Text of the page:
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Non-Cognitive Predictors of Student Success:
A Predictive Validity Comparison Between Domestic and International Students
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Between the Two Cultures: Teaching Math and Art to Engineers (and Scientists and Mathematicians)

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C.P. Snow famously categorized modern intellectual life as being split between the culture of the sciences and the culture of the humanities, and said that solving the world's problems requires bringing these two cultures together. Math and art classes inherently try to do that. However, most math and art classes we have heard of focus primarily on introducing liberal arts students to mathematics. In the Spring Quarter of 2019 Soully Abas and I team-taught a different sort of course in mathematics and art at the Rose-Hulman Institute of Technology. Rose-Hulman is a private, undergraduate-focused institution, all of whose students major in engineering (predominantly), science, or mathematics. We wanted to build on the mathematical knowledge that our STEM students already have with a focus on having them make physical art objects. Soully is an art professor specializing in oil painting and printmaking. Josh is a math professor interested in the mathematics of fiber arts such as embroidery, knitting, crochet, and weaving. Our goal was for students to use their existing mathematical (and perhaps artistic) knowledge to reinforce new artistic (and perhaps mathematical) experiences. Ideally, the knowledge and experience gained will increase their appreciation for both the beauty of mathematics and the importance of art and help them prepare for productive lives solving the world's problems.

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Between the Two Cultures: Teaching Math and Art to Engineers (and Scientists and Mathematicians)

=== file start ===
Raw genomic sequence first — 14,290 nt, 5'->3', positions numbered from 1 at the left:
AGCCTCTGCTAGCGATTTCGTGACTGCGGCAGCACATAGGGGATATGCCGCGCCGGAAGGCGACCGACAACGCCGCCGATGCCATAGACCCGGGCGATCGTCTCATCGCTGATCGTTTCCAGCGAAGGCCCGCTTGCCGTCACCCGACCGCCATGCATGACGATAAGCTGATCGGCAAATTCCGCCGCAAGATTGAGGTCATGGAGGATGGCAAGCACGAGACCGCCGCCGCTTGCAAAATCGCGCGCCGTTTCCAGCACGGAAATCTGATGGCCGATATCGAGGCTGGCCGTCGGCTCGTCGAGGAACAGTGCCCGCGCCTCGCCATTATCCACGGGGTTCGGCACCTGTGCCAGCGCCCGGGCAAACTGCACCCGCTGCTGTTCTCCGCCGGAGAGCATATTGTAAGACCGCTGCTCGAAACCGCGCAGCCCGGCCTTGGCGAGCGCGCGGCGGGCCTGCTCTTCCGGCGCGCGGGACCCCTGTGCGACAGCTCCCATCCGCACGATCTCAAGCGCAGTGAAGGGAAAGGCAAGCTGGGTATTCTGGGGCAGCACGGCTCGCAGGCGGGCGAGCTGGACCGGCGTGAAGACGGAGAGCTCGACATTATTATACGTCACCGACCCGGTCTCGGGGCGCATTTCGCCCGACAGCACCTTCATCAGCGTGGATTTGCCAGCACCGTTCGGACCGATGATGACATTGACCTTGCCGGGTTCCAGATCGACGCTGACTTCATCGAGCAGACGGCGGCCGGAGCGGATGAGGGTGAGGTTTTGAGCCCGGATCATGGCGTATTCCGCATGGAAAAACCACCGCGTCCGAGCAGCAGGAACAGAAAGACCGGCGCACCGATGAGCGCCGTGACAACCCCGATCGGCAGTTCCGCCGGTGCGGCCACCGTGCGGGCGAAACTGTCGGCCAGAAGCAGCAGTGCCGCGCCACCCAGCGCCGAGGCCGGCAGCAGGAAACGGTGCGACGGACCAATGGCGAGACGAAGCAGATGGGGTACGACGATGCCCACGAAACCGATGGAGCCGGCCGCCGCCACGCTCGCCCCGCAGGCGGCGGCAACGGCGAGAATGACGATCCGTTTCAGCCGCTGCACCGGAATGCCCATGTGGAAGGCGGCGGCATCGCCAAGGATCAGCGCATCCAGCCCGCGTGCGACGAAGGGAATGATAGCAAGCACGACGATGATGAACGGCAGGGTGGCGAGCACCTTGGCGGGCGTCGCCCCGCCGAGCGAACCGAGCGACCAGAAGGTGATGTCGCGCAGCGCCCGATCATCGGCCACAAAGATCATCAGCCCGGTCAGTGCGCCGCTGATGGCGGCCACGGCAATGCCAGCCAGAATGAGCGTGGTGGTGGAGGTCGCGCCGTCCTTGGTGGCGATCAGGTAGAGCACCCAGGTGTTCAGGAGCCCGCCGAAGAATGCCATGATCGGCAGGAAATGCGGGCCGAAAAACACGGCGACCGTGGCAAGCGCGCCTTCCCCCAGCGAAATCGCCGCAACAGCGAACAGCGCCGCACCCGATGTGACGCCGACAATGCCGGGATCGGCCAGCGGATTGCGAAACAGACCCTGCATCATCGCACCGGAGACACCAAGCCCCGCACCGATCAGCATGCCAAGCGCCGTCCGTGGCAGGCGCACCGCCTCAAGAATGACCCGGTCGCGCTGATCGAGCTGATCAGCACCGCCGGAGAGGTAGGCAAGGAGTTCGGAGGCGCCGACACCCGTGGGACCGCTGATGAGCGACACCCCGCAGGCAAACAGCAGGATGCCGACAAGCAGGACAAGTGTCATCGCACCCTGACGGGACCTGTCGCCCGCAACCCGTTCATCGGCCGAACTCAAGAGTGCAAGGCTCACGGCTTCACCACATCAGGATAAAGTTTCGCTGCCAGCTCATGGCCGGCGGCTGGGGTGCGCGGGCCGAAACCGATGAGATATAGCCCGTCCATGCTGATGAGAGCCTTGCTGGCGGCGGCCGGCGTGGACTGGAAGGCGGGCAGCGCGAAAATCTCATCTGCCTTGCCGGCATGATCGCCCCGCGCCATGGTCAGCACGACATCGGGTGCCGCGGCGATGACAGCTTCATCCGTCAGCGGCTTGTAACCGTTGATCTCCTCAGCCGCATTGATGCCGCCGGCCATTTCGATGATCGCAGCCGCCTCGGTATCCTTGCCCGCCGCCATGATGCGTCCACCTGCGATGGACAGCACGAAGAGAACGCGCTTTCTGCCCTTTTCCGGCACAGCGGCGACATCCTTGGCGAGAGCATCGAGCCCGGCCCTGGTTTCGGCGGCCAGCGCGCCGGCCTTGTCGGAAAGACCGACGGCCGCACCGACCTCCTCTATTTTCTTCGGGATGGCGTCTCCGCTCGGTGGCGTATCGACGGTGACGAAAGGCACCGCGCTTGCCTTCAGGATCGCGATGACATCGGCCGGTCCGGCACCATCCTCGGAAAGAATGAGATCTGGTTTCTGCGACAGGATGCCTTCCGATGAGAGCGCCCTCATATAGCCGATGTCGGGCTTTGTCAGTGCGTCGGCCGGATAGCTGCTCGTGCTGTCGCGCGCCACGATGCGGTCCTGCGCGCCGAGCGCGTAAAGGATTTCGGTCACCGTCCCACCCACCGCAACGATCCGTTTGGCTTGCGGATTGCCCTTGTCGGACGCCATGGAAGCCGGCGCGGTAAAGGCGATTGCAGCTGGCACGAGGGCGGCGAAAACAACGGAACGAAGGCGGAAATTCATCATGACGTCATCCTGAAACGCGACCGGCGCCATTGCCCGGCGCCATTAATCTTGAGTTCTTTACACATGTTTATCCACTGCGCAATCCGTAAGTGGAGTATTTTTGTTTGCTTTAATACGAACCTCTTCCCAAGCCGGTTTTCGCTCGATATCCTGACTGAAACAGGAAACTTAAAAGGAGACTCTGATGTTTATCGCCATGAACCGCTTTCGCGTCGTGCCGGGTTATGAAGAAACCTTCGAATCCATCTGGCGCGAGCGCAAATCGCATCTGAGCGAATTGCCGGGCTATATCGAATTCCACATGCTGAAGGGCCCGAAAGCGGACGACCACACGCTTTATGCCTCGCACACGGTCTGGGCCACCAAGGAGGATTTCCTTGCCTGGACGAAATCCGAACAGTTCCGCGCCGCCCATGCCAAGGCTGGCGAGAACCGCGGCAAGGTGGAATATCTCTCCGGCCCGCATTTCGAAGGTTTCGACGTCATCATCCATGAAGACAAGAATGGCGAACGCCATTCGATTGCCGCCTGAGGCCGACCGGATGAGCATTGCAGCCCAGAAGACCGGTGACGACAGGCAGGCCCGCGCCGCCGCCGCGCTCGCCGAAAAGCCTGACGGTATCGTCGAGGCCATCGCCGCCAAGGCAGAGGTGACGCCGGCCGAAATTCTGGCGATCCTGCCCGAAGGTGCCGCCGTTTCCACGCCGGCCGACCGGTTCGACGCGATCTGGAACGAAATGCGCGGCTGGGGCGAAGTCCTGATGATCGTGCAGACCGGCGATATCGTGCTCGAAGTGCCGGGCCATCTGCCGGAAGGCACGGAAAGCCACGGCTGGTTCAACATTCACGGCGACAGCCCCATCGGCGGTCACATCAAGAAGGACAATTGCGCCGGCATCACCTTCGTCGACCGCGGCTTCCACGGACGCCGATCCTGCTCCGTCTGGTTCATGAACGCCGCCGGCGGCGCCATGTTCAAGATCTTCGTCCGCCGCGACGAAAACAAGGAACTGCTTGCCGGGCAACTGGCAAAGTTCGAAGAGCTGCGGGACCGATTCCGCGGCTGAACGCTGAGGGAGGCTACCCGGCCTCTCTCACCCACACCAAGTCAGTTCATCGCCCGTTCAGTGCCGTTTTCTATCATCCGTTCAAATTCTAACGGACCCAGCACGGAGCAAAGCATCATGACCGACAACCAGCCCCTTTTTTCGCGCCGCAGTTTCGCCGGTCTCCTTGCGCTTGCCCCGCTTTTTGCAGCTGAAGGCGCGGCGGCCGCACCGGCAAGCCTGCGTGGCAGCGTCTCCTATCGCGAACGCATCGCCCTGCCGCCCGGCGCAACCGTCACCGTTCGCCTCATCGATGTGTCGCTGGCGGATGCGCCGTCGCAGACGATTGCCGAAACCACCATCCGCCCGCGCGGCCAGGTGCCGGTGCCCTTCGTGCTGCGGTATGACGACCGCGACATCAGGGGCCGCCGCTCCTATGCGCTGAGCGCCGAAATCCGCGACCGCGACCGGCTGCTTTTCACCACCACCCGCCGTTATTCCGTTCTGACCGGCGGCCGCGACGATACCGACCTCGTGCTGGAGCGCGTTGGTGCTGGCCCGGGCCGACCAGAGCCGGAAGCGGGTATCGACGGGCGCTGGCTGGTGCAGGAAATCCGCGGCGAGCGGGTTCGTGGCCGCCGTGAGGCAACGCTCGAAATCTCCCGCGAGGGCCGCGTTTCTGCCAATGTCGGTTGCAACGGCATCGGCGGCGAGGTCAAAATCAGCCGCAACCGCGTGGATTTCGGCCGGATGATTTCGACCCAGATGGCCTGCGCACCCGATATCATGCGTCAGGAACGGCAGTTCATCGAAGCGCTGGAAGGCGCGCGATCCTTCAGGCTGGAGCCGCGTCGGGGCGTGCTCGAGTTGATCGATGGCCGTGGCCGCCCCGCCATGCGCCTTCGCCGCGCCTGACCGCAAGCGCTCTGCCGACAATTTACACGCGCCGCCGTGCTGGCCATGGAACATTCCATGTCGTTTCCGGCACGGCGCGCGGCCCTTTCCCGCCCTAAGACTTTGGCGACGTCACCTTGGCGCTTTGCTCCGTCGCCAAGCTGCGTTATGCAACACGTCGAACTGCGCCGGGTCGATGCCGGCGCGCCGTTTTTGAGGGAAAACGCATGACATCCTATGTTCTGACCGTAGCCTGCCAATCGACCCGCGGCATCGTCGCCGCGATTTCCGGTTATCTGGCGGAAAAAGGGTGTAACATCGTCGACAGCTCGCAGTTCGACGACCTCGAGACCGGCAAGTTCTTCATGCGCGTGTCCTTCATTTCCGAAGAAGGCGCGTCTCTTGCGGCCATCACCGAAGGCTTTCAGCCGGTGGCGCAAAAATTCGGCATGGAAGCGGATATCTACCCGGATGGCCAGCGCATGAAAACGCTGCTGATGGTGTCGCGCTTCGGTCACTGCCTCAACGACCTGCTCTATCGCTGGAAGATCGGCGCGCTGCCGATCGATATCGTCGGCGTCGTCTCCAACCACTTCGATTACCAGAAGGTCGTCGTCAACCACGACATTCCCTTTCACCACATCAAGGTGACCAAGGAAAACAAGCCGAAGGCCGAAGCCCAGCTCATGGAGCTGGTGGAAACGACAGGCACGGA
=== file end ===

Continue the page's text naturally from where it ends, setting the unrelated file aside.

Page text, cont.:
1. 1. Non-Cognitive Predictors of Student Success: A Predictive Validity Comparison Between Domestic and International Students Non-Cognitive Predictors of Student Success: A Predictive Validity Comparison Between Domestic and International Students Between the Two Cultures: Teaching Math and Art to Engineers (and Scientists and Mathematicians) MOTIVATION • Give STEM students experience with art • Give students a deeper understanding of math through physical manipulation • Increase STEM students' (often under- developed) appreciation for the beauty of mathematics and significance of art PROFESSORS • Josh Holden, Prof. of Mathematics • Soully Abas, Asst. Prof. of Art ASSIGNMENTS • Four finished projects (65% of grade): Painting/Symmetry, Weaving/ Enumeration, Wood Burning/Fractals, Generative Art/Linocut/Laser Cutting • Projects graded on: Composition, Math Concept, Craftsmanship, Creative Problem Solving. • Performance in critique (25% of grade) (Class discussion of each finished piece) • Quizzes (10% of grade) WHAT DID WE LEARN? • I had no idea that there were so many STEM students interested in art. • Being good at math and good at art does not immediately translate into being good at mathematical art. • There is a “third space” combining math and art that requires practice and thought to reach. (And to teach!) COURSE OBJECTIVES Students should be able to: 1. Identify the role of mathematics in developing various artistic concepts 2. Apply mathematical concepts to the creation of a visual composition 3. Produce works of art using specific media 4. Interpret works of art in mathematical context 5. Properly use the vocabulary of art 6. Compare and contrast aesthetic principles commonly used by artists with those commonly used by mathematicians ROSE-HULMAN INST. OF TECH. • > 2,200 undergraduate students and > 70 graduate students • 25% female • Faculty-Student Ratio: 1 : 11 • Average Class Size: 20 • Undergraduate Majors: 19, all in natural science, engineering, mathematics, or economics • Dept. of Humanities, Social Sciences, and Arts: 18 minors, International Studies 2nd major, and Economics • All students take at least 4 quarters of math and 9 quarters in HSSA • No math and art class until this year (as far as I can tell) OUR CLASS (Spring 2018-2019) • 12 students finished (One other dropped the class after being sick.) • Year 4: 5 • Year 3: 7 (5 had senior standing) • Mechanical Engineering: 3 • Mathematics: 3 • Biomedical Engineering: 2 • Computer Science: 1 • Computer Engineering: 1 • Mathematics and Physics: 1 • Software Engineering: 1 • Art Minors: 3 • 4 male, 8 female • 6 A’s, 4 A-/B+’s, 2 B’s COURSE EVALUATIONS (OVERALL) Excellent: 4, Very Good: 3, Satisfactory: 1 Joshua Holden (Josh, he/him/his) Take a picture of the QR code to download more information. Jiawen Wang Adam Stephenson Megan Dado Lee Trent

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